At BioBM, we interact with a lot of start-ups. Most often these start-ups consist of a team of scientists and / or engineers, sometimes with little to no start-up experience on the team. Marketing experience is often lacking entirely. Because of this, we run into the same problem over and over – young, ambitious companies who, knowingly or not, wager their success by putting action before strategy.
Having a great product or service is the #1 factor in a young company’s success. You’ll never catch me saying otherwise. However, a great product alone isn’t sufficient to be successful. By rushing to market without thinking strategically about anything other than product development and prior to having strategy-backed plans in place for marketing, sales / distribution, support, and a multitude of other factors is, plain and simple, a bad idea. You are very unlikely to hit your target if you’re shooting blind, regardless of how big your gun is.
Furthermore, there is often an assumption among scientists that their experience in the field makes them sufficiently knowledgeable about the needs of the marketplace that little to no outside information is necessary. While experience being a member of a market certainly conveys some knowledge about the broader marketplace, and if you were to ask one person to explain a market in great detail it would naturally be someone within that market, it should never be assumed that this knowledge is sufficiently accurate. Start-ups should never rely solely on their own opinions and views for the same reason that you would never want to do a market research study with only a small handful of individuals. Opinions and perceptions vary. Just like anyone else, scientists are perfectly capable of being biased by their own opinions. As the saying goes, the plural of anecdote is not data.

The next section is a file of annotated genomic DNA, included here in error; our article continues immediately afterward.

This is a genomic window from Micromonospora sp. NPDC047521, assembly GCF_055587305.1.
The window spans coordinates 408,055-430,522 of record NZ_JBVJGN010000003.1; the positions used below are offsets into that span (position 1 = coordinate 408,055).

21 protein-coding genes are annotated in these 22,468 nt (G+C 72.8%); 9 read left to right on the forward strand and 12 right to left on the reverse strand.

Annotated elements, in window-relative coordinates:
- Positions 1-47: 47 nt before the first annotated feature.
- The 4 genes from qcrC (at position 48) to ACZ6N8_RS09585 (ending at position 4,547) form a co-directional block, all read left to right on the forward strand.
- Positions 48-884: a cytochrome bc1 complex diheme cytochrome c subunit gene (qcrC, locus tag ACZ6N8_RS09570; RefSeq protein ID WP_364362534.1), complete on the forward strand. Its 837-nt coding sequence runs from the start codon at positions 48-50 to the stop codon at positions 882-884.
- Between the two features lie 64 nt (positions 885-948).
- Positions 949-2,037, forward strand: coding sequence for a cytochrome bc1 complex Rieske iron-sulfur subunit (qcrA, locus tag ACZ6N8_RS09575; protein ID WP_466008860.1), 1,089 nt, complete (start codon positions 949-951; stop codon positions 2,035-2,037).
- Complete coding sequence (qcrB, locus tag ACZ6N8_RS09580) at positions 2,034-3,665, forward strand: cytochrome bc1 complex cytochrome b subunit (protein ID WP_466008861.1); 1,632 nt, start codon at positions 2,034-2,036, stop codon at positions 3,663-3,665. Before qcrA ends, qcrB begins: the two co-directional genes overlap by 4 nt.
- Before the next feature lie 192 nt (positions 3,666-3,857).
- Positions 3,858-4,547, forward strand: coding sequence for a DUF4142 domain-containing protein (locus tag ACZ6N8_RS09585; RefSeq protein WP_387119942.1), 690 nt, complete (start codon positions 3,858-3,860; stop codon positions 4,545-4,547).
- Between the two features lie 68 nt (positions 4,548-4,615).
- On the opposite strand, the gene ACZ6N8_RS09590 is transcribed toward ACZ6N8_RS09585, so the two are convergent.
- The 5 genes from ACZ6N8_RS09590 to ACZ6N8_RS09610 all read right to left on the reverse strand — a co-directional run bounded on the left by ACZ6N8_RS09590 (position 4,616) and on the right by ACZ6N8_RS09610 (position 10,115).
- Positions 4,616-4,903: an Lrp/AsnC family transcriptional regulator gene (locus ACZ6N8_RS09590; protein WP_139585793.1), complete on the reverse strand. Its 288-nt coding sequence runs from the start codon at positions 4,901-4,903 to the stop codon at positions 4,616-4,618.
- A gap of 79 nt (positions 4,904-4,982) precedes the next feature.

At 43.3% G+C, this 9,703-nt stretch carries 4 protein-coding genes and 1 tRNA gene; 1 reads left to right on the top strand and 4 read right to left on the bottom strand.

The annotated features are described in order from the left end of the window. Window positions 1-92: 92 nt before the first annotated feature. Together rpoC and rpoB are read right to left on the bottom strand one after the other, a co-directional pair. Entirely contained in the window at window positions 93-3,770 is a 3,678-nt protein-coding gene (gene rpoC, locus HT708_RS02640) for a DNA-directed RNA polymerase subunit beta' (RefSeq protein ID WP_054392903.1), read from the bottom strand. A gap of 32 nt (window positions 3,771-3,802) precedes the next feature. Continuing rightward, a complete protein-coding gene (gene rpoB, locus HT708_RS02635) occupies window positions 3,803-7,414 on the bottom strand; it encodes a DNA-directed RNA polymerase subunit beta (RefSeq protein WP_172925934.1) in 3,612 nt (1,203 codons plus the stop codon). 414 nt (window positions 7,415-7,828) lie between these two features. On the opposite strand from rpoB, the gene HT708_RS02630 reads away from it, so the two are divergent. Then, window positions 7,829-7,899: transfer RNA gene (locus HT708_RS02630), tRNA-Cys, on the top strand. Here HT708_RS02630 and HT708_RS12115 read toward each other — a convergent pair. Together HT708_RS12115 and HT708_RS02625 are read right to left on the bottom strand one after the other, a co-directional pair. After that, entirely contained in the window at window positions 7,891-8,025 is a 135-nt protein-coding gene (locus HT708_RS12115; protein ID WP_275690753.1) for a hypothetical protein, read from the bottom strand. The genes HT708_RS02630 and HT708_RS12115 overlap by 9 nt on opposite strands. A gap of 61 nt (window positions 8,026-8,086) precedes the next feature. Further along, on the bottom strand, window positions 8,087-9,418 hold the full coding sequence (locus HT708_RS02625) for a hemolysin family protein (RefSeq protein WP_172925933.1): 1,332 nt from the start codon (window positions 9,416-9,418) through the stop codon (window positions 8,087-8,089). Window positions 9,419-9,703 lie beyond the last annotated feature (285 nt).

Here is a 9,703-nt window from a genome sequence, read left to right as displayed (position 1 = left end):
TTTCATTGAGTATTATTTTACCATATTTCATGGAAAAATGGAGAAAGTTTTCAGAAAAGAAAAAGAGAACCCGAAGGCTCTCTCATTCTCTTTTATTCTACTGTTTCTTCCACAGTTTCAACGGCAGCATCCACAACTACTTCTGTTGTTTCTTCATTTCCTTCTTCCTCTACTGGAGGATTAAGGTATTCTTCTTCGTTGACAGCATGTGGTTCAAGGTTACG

Companies would be far better served by doing their homework. The time and resources required to properly strategize and plan should be incorporated into the estimates of start-up costs (not to mention the costs of initial marketing campaigns, which are again frequently underestimated or overlooked by individuals with little or no functional expertise in marketing) and resourced appropriately. The product(s) may be the heart of your company, but a heart alone doesn’t sustain life. If you want to ensure that you’ll be successful, make sure you have all the other pieces in place before you rush to market.